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Christmas Appeal

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"Mum says she doesn't want me to grow up poor like her."



For most 8 year olds, going to school means learning and playing and developing new skills. But for some, it’s just a place where words and numbers don’t make as much sense on the page. A place where they feel constantly isolated because they stand out for all the wrong reasons. Where they struggle in class and feel like they don’t belong.

Loneliness. Frustration. Self-doubt. That’s what school means for Beth.

It’s no wonder that she doesn’t want to go. That she’s given up trying to do her homework or putting up her hand in class.

For Beth, living in poverty means that she doesn't have everything she needs to keep up at school. Her parents are working so hard to give her the best start in life, but they struggle to provide for their family’s basic needs.

With no money left over for school items, Beth thinks she will never be like the other children.

Poverty came out of nowhere.
Beth feels she'll never be able to do what other children can. 

Beth told me that she wants to be like me when she grows up, but I want more for my little girl. I want her to have a better life so she really needs to get the most out of her education.

Beth's mother, Tracy

Beth's mother, Tracy, came from a disadvantaged background and struggled at school. Like many young people living in poverty, she left school at 14 without any qualifications.

With her own education cut short so early, Tracy often isn’t able to help when Beth is struggling with schoolwork.

As she falls further behind, Beth is at risk of becoming completely disengaged, leaving school early and following her mum into a life of poverty.

A generous gift from you today will help provide crucial educational support to children just like Beth. We need your help to raise $4.3 million by 31 December so we can reach 10,151 children in 2020.

Today, one in six Australian children and young people are growing up in poverty1, where even life's basics are hard to come by. 

Disadvantaged students are on average 2-3 years behind in reading and maths by the time they are 15 years old2. The impact this can have on a child’s education is devastating, but you can help give them the chance to build a better future.

Liam is being held back.
Beth is just one of more than 1.1 million Australian children growing up in poverty.

School is so important. It will give you the chance to have a better life than I can give you. I missed out on so much because I didn't finish school. I don't want you to go through that and miss out too.

Beth's mother, Tracy

Your gift today can help change the course of a child’s life.

Liam doesn't understand poverty.

Beth struggles in class and feels like she doesn't belong.

Your gift today can help change the course of a child’s life.

Our innovative, evidence-based learning programs support children and young people to participate more fully at all stages of their education.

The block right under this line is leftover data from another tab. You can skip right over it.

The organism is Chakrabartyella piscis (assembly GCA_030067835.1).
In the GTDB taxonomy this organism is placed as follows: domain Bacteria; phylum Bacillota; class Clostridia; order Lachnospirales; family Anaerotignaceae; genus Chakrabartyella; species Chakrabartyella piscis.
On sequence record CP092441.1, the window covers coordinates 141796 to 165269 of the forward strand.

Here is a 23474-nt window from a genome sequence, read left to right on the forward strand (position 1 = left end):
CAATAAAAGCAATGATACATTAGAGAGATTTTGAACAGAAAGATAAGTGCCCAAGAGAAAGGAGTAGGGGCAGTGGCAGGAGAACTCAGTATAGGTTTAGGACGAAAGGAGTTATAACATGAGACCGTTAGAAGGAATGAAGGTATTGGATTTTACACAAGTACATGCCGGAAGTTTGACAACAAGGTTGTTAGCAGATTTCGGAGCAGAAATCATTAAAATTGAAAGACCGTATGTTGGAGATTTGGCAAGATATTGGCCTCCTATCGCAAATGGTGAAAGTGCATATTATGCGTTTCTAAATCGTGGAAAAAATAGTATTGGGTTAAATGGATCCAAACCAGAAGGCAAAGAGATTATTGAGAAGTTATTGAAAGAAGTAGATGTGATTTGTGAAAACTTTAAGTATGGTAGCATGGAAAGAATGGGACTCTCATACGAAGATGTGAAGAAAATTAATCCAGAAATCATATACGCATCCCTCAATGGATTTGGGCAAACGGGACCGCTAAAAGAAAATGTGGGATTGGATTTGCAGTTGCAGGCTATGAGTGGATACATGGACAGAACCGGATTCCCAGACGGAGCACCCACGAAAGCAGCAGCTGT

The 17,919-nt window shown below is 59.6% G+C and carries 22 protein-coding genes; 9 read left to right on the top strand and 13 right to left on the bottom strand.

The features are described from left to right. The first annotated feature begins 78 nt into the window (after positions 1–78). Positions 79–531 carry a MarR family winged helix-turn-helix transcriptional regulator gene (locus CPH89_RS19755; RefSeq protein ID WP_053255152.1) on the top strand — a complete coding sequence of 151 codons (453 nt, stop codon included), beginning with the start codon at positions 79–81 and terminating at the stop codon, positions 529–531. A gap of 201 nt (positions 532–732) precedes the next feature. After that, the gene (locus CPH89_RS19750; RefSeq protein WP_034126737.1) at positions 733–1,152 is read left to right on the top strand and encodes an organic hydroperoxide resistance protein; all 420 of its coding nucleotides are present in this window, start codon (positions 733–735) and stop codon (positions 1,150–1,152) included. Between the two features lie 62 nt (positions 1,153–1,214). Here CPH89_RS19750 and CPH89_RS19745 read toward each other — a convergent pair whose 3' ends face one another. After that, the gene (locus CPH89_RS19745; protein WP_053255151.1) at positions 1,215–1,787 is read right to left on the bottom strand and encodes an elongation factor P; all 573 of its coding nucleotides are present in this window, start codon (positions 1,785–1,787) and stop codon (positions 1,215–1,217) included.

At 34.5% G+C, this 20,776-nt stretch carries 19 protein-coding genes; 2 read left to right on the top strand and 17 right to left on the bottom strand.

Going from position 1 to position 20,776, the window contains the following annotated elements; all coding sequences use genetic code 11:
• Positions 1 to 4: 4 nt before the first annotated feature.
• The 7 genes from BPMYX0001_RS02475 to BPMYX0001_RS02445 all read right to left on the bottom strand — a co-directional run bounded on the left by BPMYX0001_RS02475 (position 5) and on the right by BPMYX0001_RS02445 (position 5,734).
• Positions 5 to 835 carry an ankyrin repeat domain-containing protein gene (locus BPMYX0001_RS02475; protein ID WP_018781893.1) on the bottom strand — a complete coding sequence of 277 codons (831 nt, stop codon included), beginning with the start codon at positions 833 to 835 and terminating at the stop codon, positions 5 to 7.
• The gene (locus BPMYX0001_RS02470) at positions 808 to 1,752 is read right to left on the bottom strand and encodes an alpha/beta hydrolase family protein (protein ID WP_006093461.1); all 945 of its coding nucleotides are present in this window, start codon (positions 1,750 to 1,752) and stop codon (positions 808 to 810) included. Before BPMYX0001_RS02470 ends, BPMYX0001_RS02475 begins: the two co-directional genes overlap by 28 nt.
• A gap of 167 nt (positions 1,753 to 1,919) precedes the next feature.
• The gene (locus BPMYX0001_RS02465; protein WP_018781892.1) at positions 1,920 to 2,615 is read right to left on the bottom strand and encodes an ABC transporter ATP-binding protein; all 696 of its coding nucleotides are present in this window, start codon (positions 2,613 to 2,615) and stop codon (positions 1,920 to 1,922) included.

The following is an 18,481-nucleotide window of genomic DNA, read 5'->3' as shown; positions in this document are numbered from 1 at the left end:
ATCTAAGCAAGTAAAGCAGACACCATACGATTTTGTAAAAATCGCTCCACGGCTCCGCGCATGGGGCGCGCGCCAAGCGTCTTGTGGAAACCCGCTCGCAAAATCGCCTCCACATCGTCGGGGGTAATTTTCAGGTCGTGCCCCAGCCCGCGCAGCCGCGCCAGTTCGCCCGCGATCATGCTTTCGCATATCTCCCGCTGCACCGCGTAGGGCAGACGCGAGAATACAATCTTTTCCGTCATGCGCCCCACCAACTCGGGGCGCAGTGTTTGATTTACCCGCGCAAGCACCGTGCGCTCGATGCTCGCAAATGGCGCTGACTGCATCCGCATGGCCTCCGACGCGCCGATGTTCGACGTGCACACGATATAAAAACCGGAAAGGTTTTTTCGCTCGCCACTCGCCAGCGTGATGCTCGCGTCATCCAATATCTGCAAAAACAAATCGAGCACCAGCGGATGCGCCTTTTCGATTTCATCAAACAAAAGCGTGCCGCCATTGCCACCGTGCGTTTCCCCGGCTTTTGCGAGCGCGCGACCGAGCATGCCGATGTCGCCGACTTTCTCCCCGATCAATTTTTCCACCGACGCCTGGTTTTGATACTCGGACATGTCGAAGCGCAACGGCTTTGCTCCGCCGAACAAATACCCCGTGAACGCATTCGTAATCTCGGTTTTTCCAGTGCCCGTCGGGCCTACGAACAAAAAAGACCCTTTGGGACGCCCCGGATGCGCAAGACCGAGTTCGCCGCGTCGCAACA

We provide targeted support that begins early in a child’s life and continues in a balanced, long-term way throughout their first two decades.

This approach has been shown to be far more effective than concentrating support on a particular period of young people’s lives.

It gives children the best possible chance to successfully complete high school and go on to further study or employment.

The Smith Family’s learning programs are proven to be very successful:

- 87% of Learning Club participants agree that going to a club has helped them do better in class and 86% agree that going to a club has taught them they can do well if they try harder3.

- 96% of students in our student2student peer reading program say it has helped to improve their reading, and 83% report that they now enjoy reading more.

Please help provide Beth, and thousands of Australian children growing up in poverty like her, with the essential out-of-school learning support they need to thrive.


The Smith Family helps.

But her confidence is gone and she's not motivated anymore. I'm scared she'll just keep on falling further behind and then leave school early, just like I did.

Beth's mother, Tracy

What your gift can do.

The Smith Family helps.
Help stop poverty affecting Beth at school.

What your gift can do.

With a donation today you can help stop poverty affecting Beth at school and following her into adulthood.

For more than thirty years, The Smith Family has been successfully helping disadvantaged young Australians and their families engage in their education so they can create better futures for themselves.

Thanks to support from people like you, our students can access a range of programs that begin in the early years and continue through to the tertiary level. Students develop the skills, knowledge, attitudes and behaviours they need to succeed at school and beyond.

It's only Christmas when we share it.

Just as poverty can be unexpected, so can the support that turns lives around.

Please help Beth catch up and keep up at school with your generous gift this Christmas.

Your gift today will help a child in need break the cycle of poverty. Thank you for your generous support. 

Your donation makes a difference.
Donate today to give a child like Beth support to catch up at school.

*Beth's name, location and associated images have been changed to protect her identity.
1 Poverty in Australia, 2018, ACOSS/UNSW Report.
2 Thomson et al, 2011, Challenges for Australian Education: Results from PISA 2009.
3 The Smith Family’s Learning Clubs evaluation report, 2015.

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